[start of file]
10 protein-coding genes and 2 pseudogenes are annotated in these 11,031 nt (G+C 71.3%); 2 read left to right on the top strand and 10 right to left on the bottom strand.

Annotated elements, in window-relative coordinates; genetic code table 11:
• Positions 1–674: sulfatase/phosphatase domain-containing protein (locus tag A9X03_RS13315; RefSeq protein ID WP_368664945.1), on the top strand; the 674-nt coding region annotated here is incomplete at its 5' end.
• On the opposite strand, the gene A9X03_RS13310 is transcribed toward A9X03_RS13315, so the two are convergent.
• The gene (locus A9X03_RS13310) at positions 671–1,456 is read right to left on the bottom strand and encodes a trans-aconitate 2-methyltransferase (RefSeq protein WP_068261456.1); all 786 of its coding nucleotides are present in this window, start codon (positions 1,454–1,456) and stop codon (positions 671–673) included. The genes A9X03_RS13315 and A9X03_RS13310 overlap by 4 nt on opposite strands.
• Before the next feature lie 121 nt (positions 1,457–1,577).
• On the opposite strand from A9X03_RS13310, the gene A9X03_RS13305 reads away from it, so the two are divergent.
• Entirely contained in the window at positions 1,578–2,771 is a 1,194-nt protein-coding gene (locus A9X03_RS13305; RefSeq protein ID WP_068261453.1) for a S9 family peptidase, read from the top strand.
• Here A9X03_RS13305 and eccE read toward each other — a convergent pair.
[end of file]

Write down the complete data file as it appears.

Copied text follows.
10 protein-coding genes and 2 pseudogenes are annotated in these 11,031 nt (G+C 71.3%); 2 read left to right on the top strand and 10 right to left on the bottom strand.

Annotated elements, in window-relative coordinates; genetic code table 11:
• Positions 1–674: sulfatase/phosphatase domain-containing protein (locus tag A9X03_RS13315; RefSeq protein ID WP_368664945.1), on the top strand; the 674-nt coding region annotated here is incomplete at its 5' end.
• On the opposite strand, the gene A9X03_RS13310 is transcribed toward A9X03_RS13315, so the two are convergent.
• The gene (locus A9X03_RS13310) at positions 671–1,456 is read right to left on the bottom strand and encodes a trans-aconitate 2-methyltransferase (RefSeq protein WP_068261456.1); all 786 of its coding nucleotides are present in this window, start codon (positions 1,454–1,456) and stop codon (positions 671–673) included. The genes A9X03_RS13315 and A9X03_RS13310 overlap by 4 nt on opposite strands.
• Before the next feature lie 121 nt (positions 1,457–1,577).
• On the opposite strand from A9X03_RS13310, the gene A9X03_RS13305 reads away from it, so the two are divergent.
• Entirely contained in the window at positions 1,578–2,771 is a 1,194-nt protein-coding gene (locus A9X03_RS13305; RefSeq protein ID WP_068261453.1) for a S9 family peptidase, read from the top strand.
• Here A9X03_RS13305 and eccE read toward each other — a convergent pair.